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35 Independent Pieces of Evidence for Why New Corporate Campaigns Might (or Might Not) Work

The following report is a part of ongoing research by Charity Entrepreneurship looking into corporate outreach as a potential approach used to implement asks.

You can download the full report here:


If most corporations tend to follow through with their corporate social responsibility pledges, starting a new charity that campaigns for welfare improvements for animals would be one of the highest impact opportunities out there. But what if only a tiny fraction do? Then, it might not be worth investing in. This is why one of the key crucial considerations, when considering the launch of a new corporate outreach campaign, is the ability to enforce the pledges and ensure that companies follow through on their commitments to improve animal welfare. There are some concerns that commitments have been broken, or will be, and therefore the impact of past campaigns is significantly reduced. To estimate the expected value of launching a new corporate campaign, we need to first estimate the probability of companies following through with their commitments. We approached answering this question using a cluster approach, looking at the issue using many different sources of evidence: historical evidence, industry expert opinions, animal advocacy and effective altruism expert opinions, and studies. Below, we offer a summary of conclusions from this research. The color coding represents the type of update each group of evidence gave us. Green denotes a generally positive update (making us more confident in the odds of corporate follow through), yellow stands for a neutral update, orange for a minor negative update, and red for a more negative update. Gray is where information was unavailable. Taking into account all the evidence, we estimated that on average ~44% of companies will follow through on their welfare commitments.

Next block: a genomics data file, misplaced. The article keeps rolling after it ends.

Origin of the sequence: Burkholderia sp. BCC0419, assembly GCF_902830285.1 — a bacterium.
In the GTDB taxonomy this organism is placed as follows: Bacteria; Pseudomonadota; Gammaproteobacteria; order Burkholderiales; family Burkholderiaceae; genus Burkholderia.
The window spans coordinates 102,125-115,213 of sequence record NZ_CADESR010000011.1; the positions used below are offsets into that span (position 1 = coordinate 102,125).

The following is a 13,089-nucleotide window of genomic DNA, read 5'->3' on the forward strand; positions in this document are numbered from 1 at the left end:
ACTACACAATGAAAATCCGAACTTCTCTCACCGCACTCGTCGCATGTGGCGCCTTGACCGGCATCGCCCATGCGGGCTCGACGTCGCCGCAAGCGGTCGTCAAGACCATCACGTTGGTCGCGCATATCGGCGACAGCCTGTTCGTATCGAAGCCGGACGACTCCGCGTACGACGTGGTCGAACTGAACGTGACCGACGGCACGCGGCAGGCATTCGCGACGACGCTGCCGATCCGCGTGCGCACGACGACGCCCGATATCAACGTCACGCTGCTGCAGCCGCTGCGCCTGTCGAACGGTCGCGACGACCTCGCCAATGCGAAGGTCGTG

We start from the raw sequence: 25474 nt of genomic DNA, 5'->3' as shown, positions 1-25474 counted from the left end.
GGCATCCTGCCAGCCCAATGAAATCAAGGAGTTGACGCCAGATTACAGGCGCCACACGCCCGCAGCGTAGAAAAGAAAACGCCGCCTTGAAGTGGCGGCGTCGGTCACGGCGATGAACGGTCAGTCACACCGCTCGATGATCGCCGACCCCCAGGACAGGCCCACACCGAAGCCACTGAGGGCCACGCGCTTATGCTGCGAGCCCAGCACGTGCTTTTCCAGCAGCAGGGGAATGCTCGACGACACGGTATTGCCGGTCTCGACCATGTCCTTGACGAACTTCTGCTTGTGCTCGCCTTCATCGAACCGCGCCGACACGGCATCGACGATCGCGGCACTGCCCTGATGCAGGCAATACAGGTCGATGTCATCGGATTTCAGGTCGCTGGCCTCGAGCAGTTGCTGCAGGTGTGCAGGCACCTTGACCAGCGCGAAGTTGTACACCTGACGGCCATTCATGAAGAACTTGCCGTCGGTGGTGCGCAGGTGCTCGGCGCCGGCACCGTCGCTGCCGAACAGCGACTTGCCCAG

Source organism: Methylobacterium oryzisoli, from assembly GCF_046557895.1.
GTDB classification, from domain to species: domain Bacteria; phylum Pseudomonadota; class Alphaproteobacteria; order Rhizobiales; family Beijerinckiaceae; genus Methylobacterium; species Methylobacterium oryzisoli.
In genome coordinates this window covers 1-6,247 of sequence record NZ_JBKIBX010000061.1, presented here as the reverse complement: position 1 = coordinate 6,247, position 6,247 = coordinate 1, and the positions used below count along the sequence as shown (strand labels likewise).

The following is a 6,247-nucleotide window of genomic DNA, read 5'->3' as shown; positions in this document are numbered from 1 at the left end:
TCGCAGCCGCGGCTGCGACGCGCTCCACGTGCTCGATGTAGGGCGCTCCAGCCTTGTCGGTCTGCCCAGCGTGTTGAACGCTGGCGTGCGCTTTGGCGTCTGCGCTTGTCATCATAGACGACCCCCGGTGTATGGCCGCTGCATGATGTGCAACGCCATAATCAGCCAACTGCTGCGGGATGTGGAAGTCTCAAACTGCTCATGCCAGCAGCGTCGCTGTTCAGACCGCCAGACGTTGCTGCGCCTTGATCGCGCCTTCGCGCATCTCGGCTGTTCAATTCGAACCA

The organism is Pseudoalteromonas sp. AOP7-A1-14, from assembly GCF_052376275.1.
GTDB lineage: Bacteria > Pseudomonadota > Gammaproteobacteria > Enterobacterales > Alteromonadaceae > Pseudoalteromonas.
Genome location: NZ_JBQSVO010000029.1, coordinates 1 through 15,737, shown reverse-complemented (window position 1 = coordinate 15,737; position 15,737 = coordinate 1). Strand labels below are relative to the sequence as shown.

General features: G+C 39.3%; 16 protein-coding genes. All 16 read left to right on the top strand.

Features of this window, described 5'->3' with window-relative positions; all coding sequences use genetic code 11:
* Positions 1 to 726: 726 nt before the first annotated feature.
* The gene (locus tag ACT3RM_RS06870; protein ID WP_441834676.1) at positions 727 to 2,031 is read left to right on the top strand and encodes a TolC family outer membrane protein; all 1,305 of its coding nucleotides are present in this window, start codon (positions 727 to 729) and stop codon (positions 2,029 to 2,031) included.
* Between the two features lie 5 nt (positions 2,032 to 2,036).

Research findings can be found in the full report.


Using the principle of indifference and assigning equal probability to all possible distributions of the follow-through rate, in response to evidence presented above, I came to the following conclusion about the probability distribution of % of companies that will follow-through:

A 39% - 50% confidence interval is going to be used to model cost-effectiveness of launching another corporate campaign. It is not an estimate about effectiveness of past corporate campaigns on egg-laying hens and broilers issues!

The full model can we seen here. You can copy it and insert your inputs on the weight of evidence and strength of direction of a given parameter.


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